Since mid-December, amid his many other teachings, Pope Francis has been giving inspiring and thought-provoking talks on the family during his weekly General Audiences. It’s one thing on the pope’s calendar every week that, as a Catholic, husband and father, I make sure never to miss, and I can’t recommend them strongly enough.
They have all hit home, but none more so than his discussion this past Wednesday. He spoke of children and how they are all a precious gift, never a mistake. “The mistake is the world of adults, the system that we have built,” he said. He spoke of children, and he spoke of mercy — another favorite Francis topic — toward them.
Again, I’ve loved all his talks recently. But this one knocked me down, and this is why.
My wife and I recently have gone through possibly the toughest thing we’ve had to deal with in the 12 years we’ve been parents. Specifics aren’t necessary, but there was an ongoing issue of a student sexually harassing the girls in my daughter’s sixth-grade classroom. The things Olivia, our 12-year-old, told us were shocking. My wife teaches at a public school in an extremely poor neighborhood, so we’re not naïve about what children know and don’t know about the birds and the bees. But we expect more at our small, suburban Catholic school. We expect our kids to feel safe and to be at least a little sheltered from foul language and graphic descriptions.
This student, who was new to the school after allegedly being kicked out of a public school the year before, was wholly disrupting our Catholic community. The threats he made to our daughters made them feel unsafe, and the things we heard infuriated us.As the details of what was going on became more and more shocking, my beautiful, devout wife and I became increasingly angry, and we weren’t alone. Other parents were keeping their daughters home from school until the school took action and expelled the student. We were among those leading the charge, and we pushed hard.
Eventually, finally, the student was kicked out of school. And I was relieved. Order was restored in our little utopia.
But my wife, being the amazing, caring woman that she is, never felt that relief. From the start, despite being upset and worried about Olivia, she worried too for this student’s life at home. What sixth-grader knows the things he knows and talks the way he talks? There had to be a reason he was acting this way, she thought. Her concern for him was deep and true.Frankly, my concern was for my daughter’s safety first and her innocence second, and while I knew she could never unhear what that classmate told her, I was relieved that there would be no more damage. Whatever happens to the kid who was expelled was his parents’ concern, not mine, I thought.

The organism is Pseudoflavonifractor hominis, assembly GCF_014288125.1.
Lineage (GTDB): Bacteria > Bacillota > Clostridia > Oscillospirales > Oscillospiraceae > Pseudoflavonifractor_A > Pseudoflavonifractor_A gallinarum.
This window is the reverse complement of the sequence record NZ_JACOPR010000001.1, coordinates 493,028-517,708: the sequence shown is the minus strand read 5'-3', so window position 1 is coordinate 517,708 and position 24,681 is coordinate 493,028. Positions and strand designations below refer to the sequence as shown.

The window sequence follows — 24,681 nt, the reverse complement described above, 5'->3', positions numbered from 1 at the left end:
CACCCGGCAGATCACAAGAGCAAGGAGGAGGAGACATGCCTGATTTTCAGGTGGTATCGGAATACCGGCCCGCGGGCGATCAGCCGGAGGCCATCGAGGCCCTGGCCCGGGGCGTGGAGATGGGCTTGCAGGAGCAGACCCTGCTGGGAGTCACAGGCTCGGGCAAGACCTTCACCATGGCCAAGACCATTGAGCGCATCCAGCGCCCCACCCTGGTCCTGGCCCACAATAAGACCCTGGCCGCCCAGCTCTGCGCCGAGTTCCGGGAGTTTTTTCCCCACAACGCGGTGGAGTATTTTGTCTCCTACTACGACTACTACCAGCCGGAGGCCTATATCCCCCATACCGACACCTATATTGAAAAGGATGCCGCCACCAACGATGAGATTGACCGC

But that feeling has faded, and my wife’s constant concern for this boy has seeped into my conscience.
That brings me to Wednesday and to Pope Francis. It brings me to mercy — and to children.
“The Church offers her maternal care to all children and their families, and she brings them the blessing of Jesus,” he said. “May we always care for our children, not counting the cost, so that they may never believe themselves to be mistakes, but always know their infinite worth.”
When he said “our children,” I didn’t take it to mean only the four sleeping under our roof, whose diapers I’ve changed and whose names I helped pick. I took “our children” to mean society’s children. “May we always care for our children,” he said.
And I thought about this boy whom I disliked, who was threatening my daughter and her friends. And I thought about how we threw him away. And I thought about Pope Francis and mercy.
Once where there was only certainty that we did the right thing, there is now doubt. Yes, he had several opportunities to assimilate to the school’s standards. Yes, he was threatening students. But where would he be better off — as just another troubled kid walking the halls of a godless school, or wrapped in warmth and love in a community where Christ and his teachings are lived out (or are supposed to be)?
But we justified our actions. Our school, which doesn't have a counselor, wasn't equipped to deal with this student's problems. He'll get better help elsewhere, we said. And maybe we weren't wrong.
My daughter felt unsafe, and it is our job to protect her. But did we miss an opportunity to change a kid’s life for the better, to be the face of Christ to him and his family? How much were we supposed to put up with? Where is the line between justice and mercy?
Children, the pope said, “can never be considered a mistake. The mistake is the world of adults.”
I fear that we made a mistake, for we showed little mercy. And while I can’t apologize for making my daughter a priority, this young boy will be in our prayers for a long, long time.
Scott Warden is the associate editor of OSV Newsweekly. Follow him on Twitter @Scott_OSV.
For more of Scott's Confessions of a Catholic Dad, click here.